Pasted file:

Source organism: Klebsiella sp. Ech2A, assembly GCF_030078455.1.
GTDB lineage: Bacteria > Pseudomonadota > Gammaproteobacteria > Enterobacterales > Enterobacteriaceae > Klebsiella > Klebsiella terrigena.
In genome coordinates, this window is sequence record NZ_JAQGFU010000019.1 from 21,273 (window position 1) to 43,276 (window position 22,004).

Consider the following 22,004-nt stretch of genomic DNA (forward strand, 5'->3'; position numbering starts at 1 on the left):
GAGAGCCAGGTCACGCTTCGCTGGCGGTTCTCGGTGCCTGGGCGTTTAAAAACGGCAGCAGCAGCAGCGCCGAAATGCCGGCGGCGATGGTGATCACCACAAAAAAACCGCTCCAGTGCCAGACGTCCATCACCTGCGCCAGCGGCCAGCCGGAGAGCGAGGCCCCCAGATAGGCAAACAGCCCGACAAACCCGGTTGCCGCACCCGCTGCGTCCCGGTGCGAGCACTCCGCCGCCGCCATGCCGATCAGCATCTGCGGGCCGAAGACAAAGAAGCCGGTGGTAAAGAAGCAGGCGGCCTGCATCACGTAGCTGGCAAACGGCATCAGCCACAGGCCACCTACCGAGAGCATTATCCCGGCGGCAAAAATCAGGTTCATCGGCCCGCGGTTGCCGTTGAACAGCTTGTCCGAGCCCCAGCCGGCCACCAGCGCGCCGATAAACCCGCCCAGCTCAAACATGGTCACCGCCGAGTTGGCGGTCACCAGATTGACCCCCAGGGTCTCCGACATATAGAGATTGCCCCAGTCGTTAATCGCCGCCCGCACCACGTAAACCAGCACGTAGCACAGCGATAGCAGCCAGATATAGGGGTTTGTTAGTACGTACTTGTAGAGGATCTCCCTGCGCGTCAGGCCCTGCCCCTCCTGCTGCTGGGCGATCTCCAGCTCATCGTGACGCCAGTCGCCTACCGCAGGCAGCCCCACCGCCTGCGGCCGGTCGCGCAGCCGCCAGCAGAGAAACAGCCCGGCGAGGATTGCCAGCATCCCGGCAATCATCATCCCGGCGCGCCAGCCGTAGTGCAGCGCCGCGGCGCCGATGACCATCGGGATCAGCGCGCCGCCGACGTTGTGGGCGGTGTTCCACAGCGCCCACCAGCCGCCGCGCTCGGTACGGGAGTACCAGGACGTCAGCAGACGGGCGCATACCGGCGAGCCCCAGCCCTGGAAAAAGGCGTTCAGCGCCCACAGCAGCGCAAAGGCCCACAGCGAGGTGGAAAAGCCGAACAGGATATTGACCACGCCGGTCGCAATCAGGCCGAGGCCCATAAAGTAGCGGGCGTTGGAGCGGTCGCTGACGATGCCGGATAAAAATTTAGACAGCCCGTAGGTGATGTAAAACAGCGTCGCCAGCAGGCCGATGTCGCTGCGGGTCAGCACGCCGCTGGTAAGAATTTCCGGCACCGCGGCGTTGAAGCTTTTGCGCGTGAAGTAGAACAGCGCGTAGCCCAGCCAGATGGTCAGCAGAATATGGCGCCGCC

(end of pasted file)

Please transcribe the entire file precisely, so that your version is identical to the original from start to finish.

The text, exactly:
Source organism: Klebsiella sp. Ech2A, assembly GCF_030078455.1.
GTDB lineage: Bacteria > Pseudomonadota > Gammaproteobacteria > Enterobacterales > Enterobacteriaceae > Klebsiella > Klebsiella terrigena.
In genome coordinates, this window is sequence record NZ_JAQGFU010000019.1 from 21,273 (window position 1) to 43,276 (window position 22,004).

Consider the following 22,004-nt stretch of genomic DNA (forward strand, 5'->3'; position numbering starts at 1 on the left):
GAGAGCCAGGTCACGCTTCGCTGGCGGTTCTCGGTGCCTGGGCGTTTAAAAACGGCAGCAGCAGCAGCGCCGAAATGCCGGCGGCGATGGTGATCACCACAAAAAAACCGCTCCAGTGCCAGACGTCCATCACCTGCGCCAGCGGCCAGCCGGAGAGCGAGGCCCCCAGATAGGCAAACAGCCCGACAAACCCGGTTGCCGCACCCGCTGCGTCCCGGTGCGAGCACTCCGCCGCCGCCATGCCGATCAGCATCTGCGGGCCGAAGACAAAGAAGCCGGTGGTAAAGAAGCAGGCGGCCTGCATCACGTAGCTGGCAAACGGCATCAGCCACAGGCCACCTACCGAGAGCATTATCCCGGCGGCAAAAATCAGGTTCATCGGCCCGCGGTTGCCGTTGAACAGCTTGTCCGAGCCCCAGCCGGCCACCAGCGCGCCGATAAACCCGCCCAGCTCAAACATGGTCACCGCCGAGTTGGCGGTCACCAGATTGACCCCCAGGGTCTCCGACATATAGAGATTGCCCCAGTCGTTAATCGCCGCCCGCACCACGTAAACCAGCACGTAGCACAGCGATAGCAGCCAGATATAGGGGTTTGTTAGTACGTACTTGTAGAGGATCTCCCTGCGCGTCAGGCCCTGCCCCTCCTGCTGCTGGGCGATCTCCAGCTCATCGTGACGCCAGTCGCCTACCGCAGGCAGCCCCACCGCCTGCGGCCGGTCGCGCAGCCGCCAGCAGAGAAACAGCCCGGCGAGGATTGCCAGCATCCCGGCAATCATCATCCCGGCGCGCCAGCCGTAGTGCAGCGCCGCGGCGCCGATGACCATCGGGATCAGCGCGCCGCCGACGTTGTGGGCGGTGTTCCACAGCGCCCACCAGCCGCCGCGCTCGGTACGGGAGTACCAGGACGTCAGCAGACGGGCGCATACCGGCGAGCCCCAGCCCTGGAAAAAGGCGTTCAGCGCCCACAGCAGCGCAAAGGCCCACAGCGAGGTGGAAAAGCCGAACAGGATATTGACCACGCCGGTCGCAATCAGGCCGAGGCCCATAAAGTAGCGGGCGTTGGAGCGGTCGCTGACGATGCCGGATAAAAATTTAGACAGCCCGTAGGTGATGTAAAACAGCGTCGCCAGCAGGCCGATGTCGCTGCGGGTCAGCACGCCGCTGGTAAGAATTTCCGGCACCGCGGCGTTGAAGCTTTTGCGCGTGAAGTAGAACAGCGCGTAGCCCAGCCAGATGGTCAGCAGAATATGGCGCCGCC